Remove content about me on sites with exploitative removal practices from Google
We recognize that it can be distressing when content about you is posted by others on websites. There is additional angst in discovering that you have to pay money directly to the sites or to other agencies to get the content removed.
Upon request, under some circumstances, we may remove links to such content from Google search results. So that we can help you, please make sure that your request meets these requirements for us to consider it for removal.
- You are the subject of the content in the submitted URL,
- The website is not a business review site, and
- The website has removal practices that necessitate payment to have content removed.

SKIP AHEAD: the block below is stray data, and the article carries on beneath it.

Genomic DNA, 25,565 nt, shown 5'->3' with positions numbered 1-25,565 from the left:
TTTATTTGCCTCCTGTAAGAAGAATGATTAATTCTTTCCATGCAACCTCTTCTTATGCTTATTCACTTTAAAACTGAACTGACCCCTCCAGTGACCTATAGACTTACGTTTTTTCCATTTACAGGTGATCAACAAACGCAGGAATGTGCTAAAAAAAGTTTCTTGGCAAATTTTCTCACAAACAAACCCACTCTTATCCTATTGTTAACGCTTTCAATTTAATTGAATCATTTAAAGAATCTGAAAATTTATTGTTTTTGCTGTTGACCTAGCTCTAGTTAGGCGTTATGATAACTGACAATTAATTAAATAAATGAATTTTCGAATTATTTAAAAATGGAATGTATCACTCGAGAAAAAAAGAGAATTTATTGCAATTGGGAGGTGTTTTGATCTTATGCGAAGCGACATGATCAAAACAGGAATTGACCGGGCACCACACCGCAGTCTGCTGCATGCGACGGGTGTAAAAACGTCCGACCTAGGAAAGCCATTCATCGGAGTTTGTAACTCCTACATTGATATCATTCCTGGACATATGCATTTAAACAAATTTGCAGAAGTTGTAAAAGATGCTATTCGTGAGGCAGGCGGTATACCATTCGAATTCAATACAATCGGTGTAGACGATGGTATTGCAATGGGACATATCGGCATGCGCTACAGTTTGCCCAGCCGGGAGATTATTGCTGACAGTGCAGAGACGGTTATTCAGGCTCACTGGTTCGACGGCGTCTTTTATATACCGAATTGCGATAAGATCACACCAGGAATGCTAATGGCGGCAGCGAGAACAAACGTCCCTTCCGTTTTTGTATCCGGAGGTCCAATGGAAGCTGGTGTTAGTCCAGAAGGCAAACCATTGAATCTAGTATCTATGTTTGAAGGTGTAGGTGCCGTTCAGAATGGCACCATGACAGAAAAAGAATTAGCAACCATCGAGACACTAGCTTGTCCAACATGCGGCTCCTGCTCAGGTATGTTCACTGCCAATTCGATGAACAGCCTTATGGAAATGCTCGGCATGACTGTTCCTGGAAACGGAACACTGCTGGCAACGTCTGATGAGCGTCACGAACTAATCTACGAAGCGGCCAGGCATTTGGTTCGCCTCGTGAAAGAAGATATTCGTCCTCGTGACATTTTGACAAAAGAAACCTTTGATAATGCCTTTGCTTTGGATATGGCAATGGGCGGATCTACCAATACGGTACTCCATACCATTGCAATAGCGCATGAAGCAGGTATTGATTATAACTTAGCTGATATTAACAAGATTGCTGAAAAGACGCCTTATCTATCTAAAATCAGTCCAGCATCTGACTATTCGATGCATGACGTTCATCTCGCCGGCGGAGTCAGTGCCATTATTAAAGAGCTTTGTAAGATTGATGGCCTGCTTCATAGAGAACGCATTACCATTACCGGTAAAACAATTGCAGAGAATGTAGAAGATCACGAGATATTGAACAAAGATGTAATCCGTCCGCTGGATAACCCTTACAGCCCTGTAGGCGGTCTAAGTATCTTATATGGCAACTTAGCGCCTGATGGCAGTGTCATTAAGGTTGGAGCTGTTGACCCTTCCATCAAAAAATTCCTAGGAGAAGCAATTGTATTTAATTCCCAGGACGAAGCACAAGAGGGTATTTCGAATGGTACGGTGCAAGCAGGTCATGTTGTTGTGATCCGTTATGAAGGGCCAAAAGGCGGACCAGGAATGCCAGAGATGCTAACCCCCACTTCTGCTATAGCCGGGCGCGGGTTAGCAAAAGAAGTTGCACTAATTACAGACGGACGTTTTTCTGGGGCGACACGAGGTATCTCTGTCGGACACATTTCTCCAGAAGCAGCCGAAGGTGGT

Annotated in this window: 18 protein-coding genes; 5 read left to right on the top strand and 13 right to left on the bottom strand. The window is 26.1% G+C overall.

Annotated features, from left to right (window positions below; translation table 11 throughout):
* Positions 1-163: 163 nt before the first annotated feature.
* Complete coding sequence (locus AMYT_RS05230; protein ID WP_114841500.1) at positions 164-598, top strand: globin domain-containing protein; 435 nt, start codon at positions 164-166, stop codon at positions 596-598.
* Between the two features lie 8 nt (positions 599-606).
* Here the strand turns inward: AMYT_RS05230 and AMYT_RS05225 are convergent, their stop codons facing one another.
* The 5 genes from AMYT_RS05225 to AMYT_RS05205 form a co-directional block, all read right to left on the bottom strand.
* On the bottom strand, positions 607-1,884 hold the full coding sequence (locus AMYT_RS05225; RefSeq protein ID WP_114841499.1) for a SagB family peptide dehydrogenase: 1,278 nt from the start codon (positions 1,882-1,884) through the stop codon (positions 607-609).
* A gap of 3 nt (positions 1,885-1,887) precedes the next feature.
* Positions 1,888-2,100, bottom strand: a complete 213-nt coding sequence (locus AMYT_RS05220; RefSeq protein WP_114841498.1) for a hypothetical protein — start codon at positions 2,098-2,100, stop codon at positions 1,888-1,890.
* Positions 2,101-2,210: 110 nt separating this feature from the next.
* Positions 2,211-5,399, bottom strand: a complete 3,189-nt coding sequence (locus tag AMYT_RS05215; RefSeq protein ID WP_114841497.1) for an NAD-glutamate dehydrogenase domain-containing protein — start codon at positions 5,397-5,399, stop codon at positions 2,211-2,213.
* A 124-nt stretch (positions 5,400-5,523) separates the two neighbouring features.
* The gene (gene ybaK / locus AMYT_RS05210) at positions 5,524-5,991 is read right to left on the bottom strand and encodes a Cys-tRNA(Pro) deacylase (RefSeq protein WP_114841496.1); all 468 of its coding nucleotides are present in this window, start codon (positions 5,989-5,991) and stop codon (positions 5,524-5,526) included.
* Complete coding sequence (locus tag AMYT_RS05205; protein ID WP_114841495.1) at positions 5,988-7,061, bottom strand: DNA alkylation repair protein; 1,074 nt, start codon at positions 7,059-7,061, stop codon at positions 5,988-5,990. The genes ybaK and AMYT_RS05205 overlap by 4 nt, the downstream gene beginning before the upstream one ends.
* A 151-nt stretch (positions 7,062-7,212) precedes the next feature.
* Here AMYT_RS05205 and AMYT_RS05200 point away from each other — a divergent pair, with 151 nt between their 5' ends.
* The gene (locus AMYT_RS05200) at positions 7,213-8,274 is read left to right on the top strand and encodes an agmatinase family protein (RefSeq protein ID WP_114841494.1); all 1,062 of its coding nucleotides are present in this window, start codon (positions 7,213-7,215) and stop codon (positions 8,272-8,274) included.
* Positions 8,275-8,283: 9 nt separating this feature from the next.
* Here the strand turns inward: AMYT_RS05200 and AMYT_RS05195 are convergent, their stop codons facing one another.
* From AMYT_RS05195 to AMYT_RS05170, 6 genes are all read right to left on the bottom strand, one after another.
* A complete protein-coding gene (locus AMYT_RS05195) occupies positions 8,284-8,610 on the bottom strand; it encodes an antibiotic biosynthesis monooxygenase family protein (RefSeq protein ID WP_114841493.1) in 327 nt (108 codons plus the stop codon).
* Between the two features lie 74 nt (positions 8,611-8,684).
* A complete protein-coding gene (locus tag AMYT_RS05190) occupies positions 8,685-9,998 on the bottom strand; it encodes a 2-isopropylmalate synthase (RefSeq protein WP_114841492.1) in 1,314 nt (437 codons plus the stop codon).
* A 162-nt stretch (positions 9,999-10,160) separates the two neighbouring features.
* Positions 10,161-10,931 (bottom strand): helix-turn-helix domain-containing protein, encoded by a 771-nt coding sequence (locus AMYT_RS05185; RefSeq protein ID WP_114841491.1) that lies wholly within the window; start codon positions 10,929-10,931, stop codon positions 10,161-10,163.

To request that this content be removed from Google search results, please use this form . You may also have an authorized representative complete the form on your behalf. Your authorized representative must explain how they have the authority to act on your behalf.
It is important to remember that the removal of a specific page from Google’s search results does not remove that page from the web itself. Even if Google takes action, the webpage hosting the content may still exist and be accessible, including through other search engines.
Tips for filling out the form
- Under the section for which type of content you would like to remove, select "Content about me on sites with exploitative removal practices"
- For removal, you'll need to provide the following information:
- Your full name
- Contact email address
- URL for where the content is live, if applicable
- A sample URL of Google search results where the content appears
- Screenshots of the offending content, which will help us ensure that we are removing the correct results. We encourage you to use image-editing software to obscure any sexually explicit portions of the screenshots, but please ensure that they will help us identify the specific content you wish to be removed.
- A description of why you think the site has an exploitative removal practices